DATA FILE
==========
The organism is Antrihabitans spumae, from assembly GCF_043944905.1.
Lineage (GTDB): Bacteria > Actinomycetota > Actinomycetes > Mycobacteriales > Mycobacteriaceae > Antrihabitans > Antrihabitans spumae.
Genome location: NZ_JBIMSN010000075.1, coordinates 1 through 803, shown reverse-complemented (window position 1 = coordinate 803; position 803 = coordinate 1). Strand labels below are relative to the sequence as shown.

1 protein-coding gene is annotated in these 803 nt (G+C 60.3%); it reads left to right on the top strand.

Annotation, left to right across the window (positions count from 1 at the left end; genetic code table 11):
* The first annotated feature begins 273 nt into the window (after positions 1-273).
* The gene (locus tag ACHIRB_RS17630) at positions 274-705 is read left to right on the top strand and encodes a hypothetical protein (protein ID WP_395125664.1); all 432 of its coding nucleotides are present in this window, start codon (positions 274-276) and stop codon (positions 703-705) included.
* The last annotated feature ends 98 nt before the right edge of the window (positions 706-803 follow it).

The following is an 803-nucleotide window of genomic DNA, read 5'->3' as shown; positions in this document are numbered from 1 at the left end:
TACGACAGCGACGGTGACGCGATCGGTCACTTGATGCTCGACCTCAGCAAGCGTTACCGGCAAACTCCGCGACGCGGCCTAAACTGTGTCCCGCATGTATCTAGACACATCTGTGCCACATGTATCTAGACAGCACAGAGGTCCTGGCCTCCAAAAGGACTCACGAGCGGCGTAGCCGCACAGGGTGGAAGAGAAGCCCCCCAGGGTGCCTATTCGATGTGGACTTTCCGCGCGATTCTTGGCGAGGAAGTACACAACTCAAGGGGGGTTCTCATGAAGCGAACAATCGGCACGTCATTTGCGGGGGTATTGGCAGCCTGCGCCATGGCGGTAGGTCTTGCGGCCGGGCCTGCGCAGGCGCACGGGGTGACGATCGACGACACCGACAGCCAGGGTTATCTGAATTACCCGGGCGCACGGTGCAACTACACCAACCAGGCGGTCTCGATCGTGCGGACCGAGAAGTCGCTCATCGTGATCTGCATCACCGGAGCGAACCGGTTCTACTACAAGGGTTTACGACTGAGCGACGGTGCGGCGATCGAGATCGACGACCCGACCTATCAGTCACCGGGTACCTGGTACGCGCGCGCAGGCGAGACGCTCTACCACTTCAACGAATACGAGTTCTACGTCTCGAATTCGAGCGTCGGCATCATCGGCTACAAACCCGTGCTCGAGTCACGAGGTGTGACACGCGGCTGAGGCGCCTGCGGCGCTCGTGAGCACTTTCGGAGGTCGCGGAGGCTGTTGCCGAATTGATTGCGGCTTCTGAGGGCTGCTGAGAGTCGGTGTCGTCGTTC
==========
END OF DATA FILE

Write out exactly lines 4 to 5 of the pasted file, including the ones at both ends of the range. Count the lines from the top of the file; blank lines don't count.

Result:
1 protein-coding gene is annotated in these 803 nt (G+C 60.3%); it reads left to right on the top strand.

Annotation, left to right across the window (positions count from 1 at the left end; genetic code table 11):